Remembering Yoni

Yonatan Netanyahu the IDF officer who led the Entebbe rescue operation made the supreme sacrifice

Yonatan Netanyahu (photo credit: Reproduction/Ariel Jerozolimski)
Yonatan Netanyahu
(photo credit: Reproduction/Ariel Jerozolimski)
FOLLOW ME, the inspiring, award-winning documentary about Yonatan Netanyahu – the IDF officer who led the Entebbe rescue operation in July 1976 and was the only Israeli soldier on that mission to make the supreme sacrifice – has received rave reviews in almost every city in which it has been screened. Not only have professional critics heaped praise on it, but non-professional cinema goers have commended it on their Facebook pages.
On Sunday, February 17, it will be shown in two screenings at Ramat Rahel. The screenings, at 5:30 and 8 p.m., are part of a joint fund-raising effort by the Amit and Emuna organizations in support of the educational work they both do to ensure that children from all sectors of society – but particularly those from low socioeconomic backgrounds or from dysfunctional families – receive the opportunity and encouragement to study and reach their potential.
The film, produced by Ari Daniel Pinchot and Jonathan Gruber, is based not only on Yonatan’s heroism, but also on his writings over an extended period. The film includes interviews with his brother Prime Minister Binyamin Netanyahu, Defense Minister Ehud Barak and President Shimon Peres, who was defense minister in 1976. There will be a videotaped greeting from the prime minister prior to the screening. Pinchot’s parents, Roy and Ginger Pinchot, will be in the audience, as will Mindy Stein, the president of Emunah in the United States. If the name Ari Daniel Pinchot seems familiar, it’s because he also produced Paper Clips, which received the most positive of reviews.
It may be pure coincidence, but the screening, which occurs after sunset, will be on the day before the Hebrew calendar date of Yonatan’s birthday. He was born on March 13, 1946, which corresponds with 10 Adar, 5706.
WHEN HITCHCOCK, the feature film about filmmaker Alfred Hitchcock, came to Israel last month, someone at Channel 1 remembered that Hitchcock himself had come on a one-day visit in April 1967 at the behest of Jerusalem mayor Teddy Kollek, to help promote tourism to the capital. He received a lightning tour courtesy of the energetic and dynamic Kollek himself. When interviewed about his impressions, Hitchcock said that he dealt in fantasy, but Israel was a fact.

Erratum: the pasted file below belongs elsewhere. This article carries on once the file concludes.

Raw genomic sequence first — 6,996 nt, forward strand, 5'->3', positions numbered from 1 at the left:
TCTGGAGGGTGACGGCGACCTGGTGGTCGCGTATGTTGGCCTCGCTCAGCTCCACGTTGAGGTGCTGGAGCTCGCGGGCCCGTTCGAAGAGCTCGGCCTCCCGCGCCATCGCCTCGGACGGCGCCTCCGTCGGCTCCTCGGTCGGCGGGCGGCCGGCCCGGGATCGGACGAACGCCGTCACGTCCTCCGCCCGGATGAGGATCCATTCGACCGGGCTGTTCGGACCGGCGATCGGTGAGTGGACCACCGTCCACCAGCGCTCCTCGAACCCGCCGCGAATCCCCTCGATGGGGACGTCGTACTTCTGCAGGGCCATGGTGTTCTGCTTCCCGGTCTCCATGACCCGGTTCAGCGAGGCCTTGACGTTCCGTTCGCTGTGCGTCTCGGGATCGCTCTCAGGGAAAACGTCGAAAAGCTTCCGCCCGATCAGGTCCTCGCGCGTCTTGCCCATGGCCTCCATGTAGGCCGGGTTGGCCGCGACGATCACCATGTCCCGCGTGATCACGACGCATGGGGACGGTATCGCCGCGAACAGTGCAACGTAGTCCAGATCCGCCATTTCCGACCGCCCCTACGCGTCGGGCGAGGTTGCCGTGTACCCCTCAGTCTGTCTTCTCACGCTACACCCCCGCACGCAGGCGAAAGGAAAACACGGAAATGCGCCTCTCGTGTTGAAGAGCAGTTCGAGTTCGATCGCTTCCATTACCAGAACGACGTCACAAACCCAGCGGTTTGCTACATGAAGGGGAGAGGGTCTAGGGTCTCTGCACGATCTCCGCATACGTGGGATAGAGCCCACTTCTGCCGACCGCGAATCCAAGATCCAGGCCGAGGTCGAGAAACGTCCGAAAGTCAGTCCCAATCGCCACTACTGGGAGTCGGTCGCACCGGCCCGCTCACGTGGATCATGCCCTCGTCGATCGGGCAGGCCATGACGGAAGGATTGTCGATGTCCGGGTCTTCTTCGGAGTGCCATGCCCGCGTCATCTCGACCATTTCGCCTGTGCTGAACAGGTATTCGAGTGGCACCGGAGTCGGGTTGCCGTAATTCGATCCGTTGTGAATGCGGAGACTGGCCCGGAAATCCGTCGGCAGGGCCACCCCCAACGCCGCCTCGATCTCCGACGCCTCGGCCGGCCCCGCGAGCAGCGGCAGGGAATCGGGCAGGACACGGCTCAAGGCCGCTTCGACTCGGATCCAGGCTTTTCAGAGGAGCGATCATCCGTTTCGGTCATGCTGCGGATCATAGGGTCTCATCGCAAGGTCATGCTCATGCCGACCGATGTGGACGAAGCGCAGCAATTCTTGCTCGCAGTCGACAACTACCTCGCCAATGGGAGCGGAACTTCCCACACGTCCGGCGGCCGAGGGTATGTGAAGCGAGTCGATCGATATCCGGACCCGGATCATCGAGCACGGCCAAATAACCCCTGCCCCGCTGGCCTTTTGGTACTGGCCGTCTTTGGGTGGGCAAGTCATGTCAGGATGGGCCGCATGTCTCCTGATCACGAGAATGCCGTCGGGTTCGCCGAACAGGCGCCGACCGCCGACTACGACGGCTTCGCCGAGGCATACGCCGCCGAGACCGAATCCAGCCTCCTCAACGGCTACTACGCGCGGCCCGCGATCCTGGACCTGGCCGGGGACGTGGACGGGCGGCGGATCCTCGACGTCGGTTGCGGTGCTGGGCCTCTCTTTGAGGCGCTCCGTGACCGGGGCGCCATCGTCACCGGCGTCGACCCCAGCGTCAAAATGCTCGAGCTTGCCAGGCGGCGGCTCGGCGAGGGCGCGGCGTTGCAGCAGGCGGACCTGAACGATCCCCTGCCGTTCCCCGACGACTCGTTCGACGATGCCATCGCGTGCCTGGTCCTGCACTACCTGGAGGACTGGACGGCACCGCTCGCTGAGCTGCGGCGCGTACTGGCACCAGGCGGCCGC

One of the people who had been commissioned to capture Hitchcock’s visit for posterity was a young Jerusalem filmmaker and producer by the name of Micha Shagrir, who has since made an international reputation for himself and has been the recipient of prestigious awards. Channel 1 dug Shagrir’s film out of its archives and rescreened it last week for latter-day viewers. There were also some shots of Shagrir watching the film on a flat-screen TV set. One thing he learned from Hitchcock, he said, was always to put himself, however fleetingly, into the picture. Hitchcock was usually seen walking in the distance, but fully recognizable to those who were looking for him.
THE PUBLIC celebration of former MK and Israel Prize laureate Rabbi Haim Druckman’s 80th birthday is actually four months late, but considering that he has a large family who celebrated on time in November, any time is a good time to honor a beloved teacher.
Druckman is the head of the Or Etzion Yeshiva, which he founded in 1977, after founding the Or Etzion Bnei Akiva High School in 1964. In 1990, he was appointed director of the newly created State Conversion Authority. In 2008, a rabbinical court negated his conversions, but after a lot of legal wrangling in both the civil and rabbinical courts, they were ultimately reinstated. Druckman resigned at the time, but no suitable successor was found, so he remained at his post for another four years, finally stepping down in February of last year. The educational institutions with which he has long been associated are joining forces to give him a mega-tribute on Sunday, March 10 at the Jerusalem International Convention Center (Binyenei Ha’uma).